Why SunPower Plunged Today

It’s not a great day when your auditor resigns.

Shares of residential solar company SunPower (SPWR -23.51%) were plunging in Friday trading, down 22.4% as of 2:12 p.m. ET.

The company released an 8-K form late Wednesday, July 3, informing investors that its auditor, Ernst & Young, had resigned as of June 27. And the reasons for the resignation didn’t sound good.

Statements from management can no longer be relied upon

It should be noted that back in April, SunPower disclosed that its audit committee had determined its financial statements for the years 2022 and 2023 needed to be restated. Two months prior to that in February, the company fired its CEO. Then in May, the company announced it had fired its chief operating officer. During the period from April to June, Ernst & Young had been working with the company to get its financial statements in order.

However, according to the 8-K form released Wednesday, on June 27, Ernst & Young informed the company that it was resigning, notifying the audit committee that “information has come to its attention that has made EY unwilling to be associated with the financial statements prepared by management.”

Sometimes when a company needs to restate prior financial statements, the company in question may merely have counted certain revenue or costs in different periods. However, EY’s statement today appears to indicate outright misconduct.

That is, needless to say, a pretty ominous note.

SunPower’s survival is in question

While evidence has yet to come out, there is a plausible reason to believe management may have fudged numbers in order to make itself look more attractive. On its last Q4 2023 earnings release back in February — the company did not give a Q1 2024 update — the company noted it had raised $175 million from TotalEnergies and Global Infrastructure Partners. So while we don’t know for sure, it’s possible management was making things look a bit better in order to raise needed financing.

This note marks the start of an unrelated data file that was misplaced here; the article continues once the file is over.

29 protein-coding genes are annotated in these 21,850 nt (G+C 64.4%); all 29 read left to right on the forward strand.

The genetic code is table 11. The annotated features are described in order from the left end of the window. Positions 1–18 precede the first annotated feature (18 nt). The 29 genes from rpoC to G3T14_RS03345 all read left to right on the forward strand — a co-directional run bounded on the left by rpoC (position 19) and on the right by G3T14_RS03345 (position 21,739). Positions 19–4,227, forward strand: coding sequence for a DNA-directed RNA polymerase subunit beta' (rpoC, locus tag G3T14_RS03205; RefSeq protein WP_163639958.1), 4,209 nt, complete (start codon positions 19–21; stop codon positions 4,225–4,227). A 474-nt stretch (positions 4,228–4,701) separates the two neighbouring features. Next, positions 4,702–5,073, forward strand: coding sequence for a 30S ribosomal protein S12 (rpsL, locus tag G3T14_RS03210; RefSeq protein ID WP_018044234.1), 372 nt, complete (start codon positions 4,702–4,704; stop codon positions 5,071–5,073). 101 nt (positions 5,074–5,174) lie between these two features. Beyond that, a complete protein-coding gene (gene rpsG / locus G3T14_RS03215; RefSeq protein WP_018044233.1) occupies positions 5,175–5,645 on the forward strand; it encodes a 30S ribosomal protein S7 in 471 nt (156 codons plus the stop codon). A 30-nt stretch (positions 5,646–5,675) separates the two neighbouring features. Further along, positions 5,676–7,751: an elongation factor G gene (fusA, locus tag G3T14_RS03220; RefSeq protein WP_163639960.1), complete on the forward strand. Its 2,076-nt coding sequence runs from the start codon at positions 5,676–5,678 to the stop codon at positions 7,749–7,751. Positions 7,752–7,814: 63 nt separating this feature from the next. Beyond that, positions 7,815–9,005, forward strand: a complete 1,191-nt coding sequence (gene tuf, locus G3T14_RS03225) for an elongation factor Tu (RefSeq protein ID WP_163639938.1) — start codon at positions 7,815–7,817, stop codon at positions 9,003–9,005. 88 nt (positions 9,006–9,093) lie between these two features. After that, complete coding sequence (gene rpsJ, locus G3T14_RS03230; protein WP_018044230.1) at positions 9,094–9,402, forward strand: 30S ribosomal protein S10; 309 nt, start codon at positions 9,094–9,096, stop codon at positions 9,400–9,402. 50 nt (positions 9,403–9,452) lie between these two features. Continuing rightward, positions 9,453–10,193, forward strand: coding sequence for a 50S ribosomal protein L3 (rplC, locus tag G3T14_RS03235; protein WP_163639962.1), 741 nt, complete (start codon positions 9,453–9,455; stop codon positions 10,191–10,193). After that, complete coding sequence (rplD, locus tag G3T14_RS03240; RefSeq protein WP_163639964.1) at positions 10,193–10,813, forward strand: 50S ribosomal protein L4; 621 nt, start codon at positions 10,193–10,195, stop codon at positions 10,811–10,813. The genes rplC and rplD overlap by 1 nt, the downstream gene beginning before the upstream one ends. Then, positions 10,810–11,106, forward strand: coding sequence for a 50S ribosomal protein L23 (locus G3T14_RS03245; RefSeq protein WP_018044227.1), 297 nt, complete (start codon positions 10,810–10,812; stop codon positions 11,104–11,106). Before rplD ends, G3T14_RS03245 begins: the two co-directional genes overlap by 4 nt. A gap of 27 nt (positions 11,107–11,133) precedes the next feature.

The solar industry has been in a severe downturn amid higher interest rates and inflation, which has hurt SunPower’s results. In the fiscal fourth quarter of 2023, the last reported quarter, SunPower reported revenue down 28%, and its bottom line plunging from a $14 million operating income in the year-ago quarter to a $106 million operating loss.

Meanwhile, SunPower only had around $87 million in cash at that time. While the new financing may help the company make it through this difficult period, SunPower also burned through more than $200 million last year.

Basically, investors should steer clear of this situation altogether until the accounting issue has been resolved and one can be assured SunPower won’t run out of cash — but those issues could take a while to resolve.

Billy Duberstein and/or his clients have positions in TotalEnergies. The Motley Fool has no position in any of the stocks mentioned. The Motley Fool has a disclosure policy.

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